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Faculty of Modern and Medieval Languages and Linguistics

 

Dr Charlotte Lee

Dr Charlotte Lee
Position(s): 
University Senior Lecturer
Department/Section: 
German & Dutch
Faculty of Modern & Medieval Languages
Contact details: 
Telephone number: 
+44 (0)1223 762205
Location: 

Murray Edwards College
Huntingdon Road
Cambridge
CB3 0DF
United Kingdom

About: 

Charlotte's primary focus is German literature and thought of the eighteenth and nineteenth centuries. Her first book, The Very Late Goethe: Self-Consciousness and the Art of Ageing (2014), examined the role of memory in shaping Goethe's last works, and argued that old age can be a time of great insight and creativity. Charlotte has been involved in a number of projects which seek to address negative perceptions of ageing in our own society.

Charlotte is currently working on a study of the relationship between poetry and movement: that is, of how poetry can convey and even stimulate a sense of movement. The project, which looks at poetry in German, English and French, works at the intersection between literature and cognitive science.

Dr Lee welcomes inquiries from potential MPhil and PhD students with research interests relevant to her interests.

Teaching interests: 

Charlotte lectures and supervises on 18th century to the present day.

Research interests: 

18th and 19th-century German literature

Poetry and versification

Cognitive approaches to literature

Ageing / cultural gerontology

Published works: 

Monograph

The Very Late Goethe: Self-Consciousness and the Art of Ageing (Oxford: Legenda, 2014).

Edited volume

German Life and Letters, vol. 70.4 (2017), special number: ‘Embodied Cognition around 1800’, co-edited with Katharina Engler-Coldren and Lore Knapp.
 

Essays and articles

‘Agency and embodiment in Wilhelm Meister’s Apprenticeship’, in Goethe’s Wilhelm Meister’s Apprenticeship and Philosophy (New York: Oxford University Press, 2020), ed. by Sarah Vandegrift Eldridge and C. Allen Speight, pp. 164-85

‘The delicate flux of world and spirit: Barthold Heinrich Brockes and distributed cognition’, in Distributed Cognition in Enlightenment and Romantic Culture, ed. by Miranda Anderson, George Rousseau and Michael Wheeler; vol. 3 of The Edinburgh History of Distributed Cognition (Edinburgh: Edinburgh University Press, 2019), pp. 40-52.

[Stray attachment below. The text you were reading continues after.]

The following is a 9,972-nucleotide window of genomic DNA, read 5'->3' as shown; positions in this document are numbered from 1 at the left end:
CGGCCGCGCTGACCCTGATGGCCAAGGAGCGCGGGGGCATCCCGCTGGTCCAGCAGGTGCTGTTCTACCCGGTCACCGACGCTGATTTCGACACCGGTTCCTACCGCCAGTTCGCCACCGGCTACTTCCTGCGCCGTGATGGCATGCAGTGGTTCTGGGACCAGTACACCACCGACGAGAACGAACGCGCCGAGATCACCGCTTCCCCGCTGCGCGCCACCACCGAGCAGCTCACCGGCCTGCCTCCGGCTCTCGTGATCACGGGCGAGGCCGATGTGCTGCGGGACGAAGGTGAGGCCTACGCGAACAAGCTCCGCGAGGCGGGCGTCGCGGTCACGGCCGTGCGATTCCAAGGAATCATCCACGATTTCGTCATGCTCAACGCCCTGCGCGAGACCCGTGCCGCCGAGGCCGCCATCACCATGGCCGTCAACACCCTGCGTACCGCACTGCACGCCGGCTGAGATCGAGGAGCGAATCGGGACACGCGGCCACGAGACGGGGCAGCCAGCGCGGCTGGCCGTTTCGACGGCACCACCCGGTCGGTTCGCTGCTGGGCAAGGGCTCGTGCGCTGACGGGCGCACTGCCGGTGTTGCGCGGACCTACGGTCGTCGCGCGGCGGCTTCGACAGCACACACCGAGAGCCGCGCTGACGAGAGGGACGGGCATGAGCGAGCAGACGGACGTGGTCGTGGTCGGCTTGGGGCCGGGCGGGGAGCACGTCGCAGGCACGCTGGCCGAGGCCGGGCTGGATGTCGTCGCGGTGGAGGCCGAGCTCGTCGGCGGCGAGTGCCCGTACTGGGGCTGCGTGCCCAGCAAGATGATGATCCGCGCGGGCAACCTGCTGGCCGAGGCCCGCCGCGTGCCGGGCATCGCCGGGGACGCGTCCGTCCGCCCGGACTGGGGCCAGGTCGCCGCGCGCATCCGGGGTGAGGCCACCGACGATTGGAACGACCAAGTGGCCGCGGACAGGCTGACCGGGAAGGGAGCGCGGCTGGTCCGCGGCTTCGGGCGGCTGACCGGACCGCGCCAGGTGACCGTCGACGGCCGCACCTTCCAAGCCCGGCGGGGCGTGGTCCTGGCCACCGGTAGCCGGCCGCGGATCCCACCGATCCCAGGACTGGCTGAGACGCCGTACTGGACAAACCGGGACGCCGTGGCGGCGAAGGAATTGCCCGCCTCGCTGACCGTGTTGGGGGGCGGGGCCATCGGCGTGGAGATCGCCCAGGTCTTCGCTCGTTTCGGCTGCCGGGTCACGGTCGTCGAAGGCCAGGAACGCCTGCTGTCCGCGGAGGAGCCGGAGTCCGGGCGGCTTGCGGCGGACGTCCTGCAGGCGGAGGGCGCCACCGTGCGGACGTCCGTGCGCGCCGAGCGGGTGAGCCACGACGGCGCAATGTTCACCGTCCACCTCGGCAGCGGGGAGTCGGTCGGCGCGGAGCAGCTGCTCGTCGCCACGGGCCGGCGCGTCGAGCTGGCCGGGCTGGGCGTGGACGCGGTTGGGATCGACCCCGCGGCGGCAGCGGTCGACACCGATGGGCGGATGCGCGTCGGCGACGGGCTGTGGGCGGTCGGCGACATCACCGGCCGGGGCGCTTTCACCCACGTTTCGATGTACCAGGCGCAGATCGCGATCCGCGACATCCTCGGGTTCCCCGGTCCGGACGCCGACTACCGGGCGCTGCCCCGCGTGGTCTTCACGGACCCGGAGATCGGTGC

‘A meeting of minds? The dialogue between voices female and male in the poems of the West-östlicher Divan’, in Gender, Collaboration, and Authorship in German Culture: Literary Joint Ventures, 1750-1850, ed. by Laura Deiulio and John Lyon (New York: Bloomsbury, 2019), pp. 209-226.

‘Cognition in Action: Goethe’s Märchen’, Publications of the English Goethe Society 87.3 (2018), 121-130.

‘Movement and embodiment in Klopstock and Goethe’, German Life and Letters 70.4 (2017), 508-17.

‘Johann Peter Hebel and the dynamics of hope’, German Life and Letters 68.4 (2015), 517-28.

 ‘Sie ist so ferne ihm, und doch so nah: reciprocity and exchange in the lyric poetry of Sophie Mereau’, Publications of the English Goethe Society 84 (2015), 63-75.

‘Home and homelessness in works by Novalis, Dorothea Schlegel, and Tieck’, Modern Language Review 109.4 (2014), 1030-47.

‘Im flüßgen Element hin und wieder schweifen: development and return in Goethe’s poetry and Hegel’s philosophy’, Goethe Yearbook 20 (2013), 167-77.

‘Mignon and the idea of the secret’, chapter in The Present Word: Culture, Society and the Site of Literature. Essays in honour of Nicholas Boyle, ed. by John Walker (Oxford: Legenda, 2013), pp. 61-69.

‘Durch Wunderkraft erschienen: affinities between Goethe’s Faust and Shakespeare’s The Tempest’, Modern Language Review 107.1 (2012), 198-210, reprinted in German in British-deutscher Literaturtransfer 1756-1832, ed. by Lore Knapp and Eike Kronshage (Berlin: De Gruyter, 2016), pp. 193-200.

‘Wenn ich leben soll, so sei es mit dir! The relationship between father and son in Goethe’s Wilhelm Meisters Wanderjahre’, German Life and Letters 64.4 (2011), 489-500.

‘Fausts Credo in wechselnder Beleuchtung’, Jahrburch des Freien Deutschen Hochstifts (2011), 8-22.

Book reviews for the Modern Language Review and the Journal for Eighteenth Century Studies.